TV Review: Sean Ó Riada

                           Sean Ó Riada was a great man for reading, his son tells us on NATIONWIDE (RTÉ ONE). He would go “to the jacks” and sit there for an hour, just him and a book. He did his composing at night when the children were in bed.  He never used the piano or a musical instrument when composing, but the seven children would hear him whistling softly as he tried out a few new bars. And when he wrote down his music, he did so carefully. The first draft was always the last draft.

This was a totally engrossing picture of the one Irish musical composer of modern times known to just about everyone in Ireland. As a young man at University College Cork,  he was flamboyant, self-assured, dressed like a dandy and was the Auditor of the debating society.  After graduating – in Music, of course – he got married and he and his wife Ruth had the first of their seven children. The child was deposited with grandparents, while Ruth went to Paris and Ó Riada to London. His letters to her still exist. From London he tells her: “I hate this fucking place, the noise and the people”.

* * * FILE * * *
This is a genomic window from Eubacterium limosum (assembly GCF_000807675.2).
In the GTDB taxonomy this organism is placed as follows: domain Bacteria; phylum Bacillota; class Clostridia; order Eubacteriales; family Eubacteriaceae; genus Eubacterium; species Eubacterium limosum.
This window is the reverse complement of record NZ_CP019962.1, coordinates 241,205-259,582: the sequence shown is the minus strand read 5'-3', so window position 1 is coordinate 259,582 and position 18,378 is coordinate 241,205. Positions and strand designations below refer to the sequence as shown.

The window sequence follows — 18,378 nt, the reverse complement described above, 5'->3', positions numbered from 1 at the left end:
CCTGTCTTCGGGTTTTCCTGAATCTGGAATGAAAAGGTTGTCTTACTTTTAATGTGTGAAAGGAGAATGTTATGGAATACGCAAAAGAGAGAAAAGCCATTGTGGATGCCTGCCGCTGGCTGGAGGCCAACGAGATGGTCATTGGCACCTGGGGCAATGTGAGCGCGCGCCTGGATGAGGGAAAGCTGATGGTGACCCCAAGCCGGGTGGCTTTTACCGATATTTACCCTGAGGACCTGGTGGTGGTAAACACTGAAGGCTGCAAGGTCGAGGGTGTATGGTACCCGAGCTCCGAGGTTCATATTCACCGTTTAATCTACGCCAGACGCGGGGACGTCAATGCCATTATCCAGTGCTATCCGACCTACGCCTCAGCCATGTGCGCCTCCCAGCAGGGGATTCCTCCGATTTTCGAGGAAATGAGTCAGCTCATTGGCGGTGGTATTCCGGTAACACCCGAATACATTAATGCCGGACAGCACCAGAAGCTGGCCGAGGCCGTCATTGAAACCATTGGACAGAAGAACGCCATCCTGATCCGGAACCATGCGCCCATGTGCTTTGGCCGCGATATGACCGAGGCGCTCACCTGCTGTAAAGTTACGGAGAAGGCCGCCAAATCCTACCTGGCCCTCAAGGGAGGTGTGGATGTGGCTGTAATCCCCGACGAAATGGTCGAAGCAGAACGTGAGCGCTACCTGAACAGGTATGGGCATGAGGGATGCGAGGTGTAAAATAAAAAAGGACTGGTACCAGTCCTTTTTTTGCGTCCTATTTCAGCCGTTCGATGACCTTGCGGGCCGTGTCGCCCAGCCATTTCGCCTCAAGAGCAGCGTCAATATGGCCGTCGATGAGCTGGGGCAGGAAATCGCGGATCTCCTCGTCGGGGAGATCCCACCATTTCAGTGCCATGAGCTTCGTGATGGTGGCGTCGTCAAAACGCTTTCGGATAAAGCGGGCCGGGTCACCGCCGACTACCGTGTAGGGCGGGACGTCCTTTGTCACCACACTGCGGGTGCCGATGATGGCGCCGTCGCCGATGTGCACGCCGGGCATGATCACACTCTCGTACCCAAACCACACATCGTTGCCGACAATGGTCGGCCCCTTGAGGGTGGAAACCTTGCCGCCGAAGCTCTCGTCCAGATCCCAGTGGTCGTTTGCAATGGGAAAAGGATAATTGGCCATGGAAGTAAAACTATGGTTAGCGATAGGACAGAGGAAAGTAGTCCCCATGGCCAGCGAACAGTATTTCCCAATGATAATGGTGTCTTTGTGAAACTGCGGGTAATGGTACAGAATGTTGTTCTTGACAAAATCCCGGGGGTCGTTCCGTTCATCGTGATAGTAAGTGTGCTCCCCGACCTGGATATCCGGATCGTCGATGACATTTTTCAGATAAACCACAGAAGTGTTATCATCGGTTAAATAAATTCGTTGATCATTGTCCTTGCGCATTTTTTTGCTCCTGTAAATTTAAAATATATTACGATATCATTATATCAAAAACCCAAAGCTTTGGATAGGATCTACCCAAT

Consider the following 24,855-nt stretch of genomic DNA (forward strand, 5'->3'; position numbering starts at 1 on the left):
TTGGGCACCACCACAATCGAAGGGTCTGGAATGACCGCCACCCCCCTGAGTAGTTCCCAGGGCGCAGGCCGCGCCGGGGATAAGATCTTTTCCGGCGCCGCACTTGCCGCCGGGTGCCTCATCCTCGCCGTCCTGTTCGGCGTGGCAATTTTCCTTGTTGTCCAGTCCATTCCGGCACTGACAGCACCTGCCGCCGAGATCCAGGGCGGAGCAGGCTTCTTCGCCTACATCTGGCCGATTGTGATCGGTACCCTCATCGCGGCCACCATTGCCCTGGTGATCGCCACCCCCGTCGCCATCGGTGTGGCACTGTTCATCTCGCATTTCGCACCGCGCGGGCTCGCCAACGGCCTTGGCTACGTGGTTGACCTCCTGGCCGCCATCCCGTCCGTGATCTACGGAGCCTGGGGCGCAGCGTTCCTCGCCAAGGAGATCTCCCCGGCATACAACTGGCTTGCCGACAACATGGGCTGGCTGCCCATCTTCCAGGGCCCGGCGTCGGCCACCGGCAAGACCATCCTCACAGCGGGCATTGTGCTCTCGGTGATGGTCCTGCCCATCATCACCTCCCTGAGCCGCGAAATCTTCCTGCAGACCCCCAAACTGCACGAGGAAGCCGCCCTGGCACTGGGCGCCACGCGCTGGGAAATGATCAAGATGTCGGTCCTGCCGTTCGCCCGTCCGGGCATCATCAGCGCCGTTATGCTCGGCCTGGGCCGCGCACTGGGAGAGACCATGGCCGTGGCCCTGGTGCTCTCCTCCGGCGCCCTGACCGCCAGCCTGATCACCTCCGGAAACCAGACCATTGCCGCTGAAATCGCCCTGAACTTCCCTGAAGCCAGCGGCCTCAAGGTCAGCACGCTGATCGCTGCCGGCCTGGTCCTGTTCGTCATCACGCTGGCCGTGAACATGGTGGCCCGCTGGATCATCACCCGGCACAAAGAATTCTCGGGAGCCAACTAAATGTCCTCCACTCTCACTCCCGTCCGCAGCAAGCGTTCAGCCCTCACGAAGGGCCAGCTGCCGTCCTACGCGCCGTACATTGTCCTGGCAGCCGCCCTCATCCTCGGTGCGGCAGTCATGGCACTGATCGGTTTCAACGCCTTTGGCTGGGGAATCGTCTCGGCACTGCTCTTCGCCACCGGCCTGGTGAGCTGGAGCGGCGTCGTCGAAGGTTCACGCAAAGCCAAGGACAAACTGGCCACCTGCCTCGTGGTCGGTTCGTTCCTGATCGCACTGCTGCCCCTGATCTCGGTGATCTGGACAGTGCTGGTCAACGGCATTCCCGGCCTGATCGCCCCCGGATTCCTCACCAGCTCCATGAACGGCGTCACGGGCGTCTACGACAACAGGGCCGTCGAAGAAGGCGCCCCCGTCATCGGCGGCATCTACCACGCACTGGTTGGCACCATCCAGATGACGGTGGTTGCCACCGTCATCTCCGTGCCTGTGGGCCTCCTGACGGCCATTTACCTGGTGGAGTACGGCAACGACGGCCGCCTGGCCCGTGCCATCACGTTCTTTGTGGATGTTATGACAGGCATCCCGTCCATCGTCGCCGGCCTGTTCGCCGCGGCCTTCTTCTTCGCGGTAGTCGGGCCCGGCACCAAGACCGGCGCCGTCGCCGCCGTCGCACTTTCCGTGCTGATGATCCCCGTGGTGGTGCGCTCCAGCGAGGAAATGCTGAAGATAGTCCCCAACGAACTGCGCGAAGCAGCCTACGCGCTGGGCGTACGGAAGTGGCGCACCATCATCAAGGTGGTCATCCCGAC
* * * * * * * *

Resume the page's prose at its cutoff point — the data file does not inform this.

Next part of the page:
They came back to Dublin and in 1959, he wrote the music that he will always be remembered for: the score of the documentary film Mise Eire. The combination of a classical orchestra with traditional Irish music – especially patriotic ballads – played over the black and white footage of Ireland’s struggle for freedom in the early part of the twentieth century  – the combination was explosive. It was, as the programme said “a pivotal moment” for Ó Riada – he became a household name.

University College Cork has a mini-museum of objects associated with him, including the bodhran, which he resurrected and made popular again,  and his  small, easily transported harp, its strings held taut by a row of different-coloured golf tees.

Ó Riada went through several phases – from part-time jazz musician and Edwardian boulevardier complete with walking cane, to his return to West Cork, where he became immersed in the local culture and  along with his family became a vital part of the local community. “He could talk to anybody” one local remarked.

He died at the cruelly early age of forty.  But then as his son said, “It’s not so much the length that counts, it’s how you managed the time you had”.

Mise Eire – once seen and heard, never forgotten. Check it out on youtube.

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